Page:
Most marketers are aware of these benefits and are keen to capitalise on them. Despite last year’s budget disruption, Gartner research found that SEO still ranked in the top five key spending areas for global CMOs, while over two thirds (69%) planned to increase investment in 2021. But many forget that SEO  is a long-term game, with organic searches taking  time to develop.  

In other words: the sooner work commences, the faster the results will roll in. Instead of waiting until new products are well established and generating larger search volumes, SEO efforts should be active from the get-go. This lesson is more important than ever, considering that  50% of CMOs aim to enhance company performance by unveiling fresh offerings in existing or new markets this year. 

With future success dependent on early action, a firm grasp of how to use SEO efficiently to target audiences at every stage of the marketing funnel — including the considering, curious and unaware — is paramount. 

Growing pains: what obstacles do marketers face? 

What’s good for a brand is frequently good for SEO. Typically, this phrase refers to powerful and consistent content that wins user attention, drives loyalty, and helps make businesses easily discoverable online. However, there are also notable parallels between fundamental brand challenges and SEO challenges. For instance, checking out the competition for product names is crucial from an SEO perspective, to ensure minimal rivalry for brand keywords and secure robust positioning for more generic terms. 

From an SEO-specific point of view, when launching a new product offering or brand, marketers must carefully navigate several potential issues. In particular: the possibility of confusion around where products sit in the search arena and which categories they fall under, as well as how to produce content that targets every stage of the funnel. All of which means campaigns should drive more than high-speed and blanket exposure. Instead, initiatives need to centre on securing effective reach across multiple types of users, from those already considering your goods or services to those who are simply curious or may be unaware of your offering.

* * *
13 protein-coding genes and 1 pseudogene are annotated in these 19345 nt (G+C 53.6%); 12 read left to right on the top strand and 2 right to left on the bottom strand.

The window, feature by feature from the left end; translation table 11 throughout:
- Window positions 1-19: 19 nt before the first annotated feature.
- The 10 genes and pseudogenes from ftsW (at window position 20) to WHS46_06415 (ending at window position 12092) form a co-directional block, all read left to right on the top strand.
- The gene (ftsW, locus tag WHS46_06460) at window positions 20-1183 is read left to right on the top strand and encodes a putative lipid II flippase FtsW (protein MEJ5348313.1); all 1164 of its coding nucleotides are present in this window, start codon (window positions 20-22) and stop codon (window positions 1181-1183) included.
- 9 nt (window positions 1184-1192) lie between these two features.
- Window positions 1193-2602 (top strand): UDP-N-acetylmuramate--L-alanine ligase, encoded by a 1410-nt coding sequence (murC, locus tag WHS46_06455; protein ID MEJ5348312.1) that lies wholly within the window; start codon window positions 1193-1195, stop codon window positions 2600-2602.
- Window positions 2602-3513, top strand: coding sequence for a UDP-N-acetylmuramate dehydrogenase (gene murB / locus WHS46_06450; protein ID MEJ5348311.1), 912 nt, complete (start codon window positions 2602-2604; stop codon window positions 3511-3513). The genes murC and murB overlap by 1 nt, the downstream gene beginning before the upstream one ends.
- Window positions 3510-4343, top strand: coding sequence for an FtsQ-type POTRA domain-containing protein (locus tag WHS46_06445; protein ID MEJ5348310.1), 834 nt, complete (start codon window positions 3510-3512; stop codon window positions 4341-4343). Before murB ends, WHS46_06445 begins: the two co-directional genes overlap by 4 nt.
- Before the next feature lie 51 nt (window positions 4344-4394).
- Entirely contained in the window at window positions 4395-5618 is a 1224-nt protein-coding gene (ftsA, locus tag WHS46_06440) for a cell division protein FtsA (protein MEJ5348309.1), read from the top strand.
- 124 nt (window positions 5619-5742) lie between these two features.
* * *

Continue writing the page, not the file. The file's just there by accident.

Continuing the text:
Hooking users who are primed to buy 

Focusing on users with the highest conversion probability is an obvious priority. So is the first step for SEO strategy, which is to check that the chosen domain name isn’t already in use or too broad to stand a chance of ranking — think “Max Bright” for toothpaste or “All Weathers” for new outdoor gear. Less immediately apparent is the need to look beyond just the product page when selecting keywords for a website, and to understand core requirements, tastes and search behaviours for individuals in the ‘considering’ phase. 

One valuable reference point for gathering this information is in-depth competitor analysis; covering not just products, but also search tactics. By pinpointing the terms rivals are currently targeting to talk about themselves, marketers can obtain a comprehensive understanding of what audiences shopping for products in their vertical are searching for and home in on the most relevant keywords. Meanwhile, assessing competitor rich search results can highlight opportunities to spark purchasing inspiration, by selecting similar terms and topics such as branded knowledge panels, ‘People Also Ask’ boxes, and Featured Snippets. 

Combined with smart keyword research tools that identify areas where marketers can hit the highest iteration volume for specific keyword variations, this will offer the means to own the branded search landscape. Additionally, incoming insights about  keywords with rapidly growing search volume can also be continually mapped to site content and URLs, ensuring user queries are rapidly answered and maximising the likelihood that great experiences will lead to more purchases.